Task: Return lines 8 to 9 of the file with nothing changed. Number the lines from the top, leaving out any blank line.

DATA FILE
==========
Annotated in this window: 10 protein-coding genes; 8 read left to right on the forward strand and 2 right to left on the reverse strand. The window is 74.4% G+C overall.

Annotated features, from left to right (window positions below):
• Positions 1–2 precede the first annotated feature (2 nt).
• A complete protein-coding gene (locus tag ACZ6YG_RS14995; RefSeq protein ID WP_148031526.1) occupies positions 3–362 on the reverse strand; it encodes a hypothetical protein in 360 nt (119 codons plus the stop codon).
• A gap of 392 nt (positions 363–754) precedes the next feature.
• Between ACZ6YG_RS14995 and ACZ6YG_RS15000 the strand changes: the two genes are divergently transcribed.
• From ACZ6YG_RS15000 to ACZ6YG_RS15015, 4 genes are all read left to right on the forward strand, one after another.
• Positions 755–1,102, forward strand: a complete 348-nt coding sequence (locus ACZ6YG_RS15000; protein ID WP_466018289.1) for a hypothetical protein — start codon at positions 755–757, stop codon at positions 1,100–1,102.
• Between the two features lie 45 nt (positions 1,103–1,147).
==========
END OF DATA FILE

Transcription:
• Positions 755–1,102, forward strand: a complete 348-nt coding sequence (locus ACZ6YG_RS15000; protein ID WP_466018289.1) for a hypothetical protein — start codon at positions 755–757, stop codon at positions 1,100–1,102.
• Between the two features lie 45 nt (positions 1,103–1,147).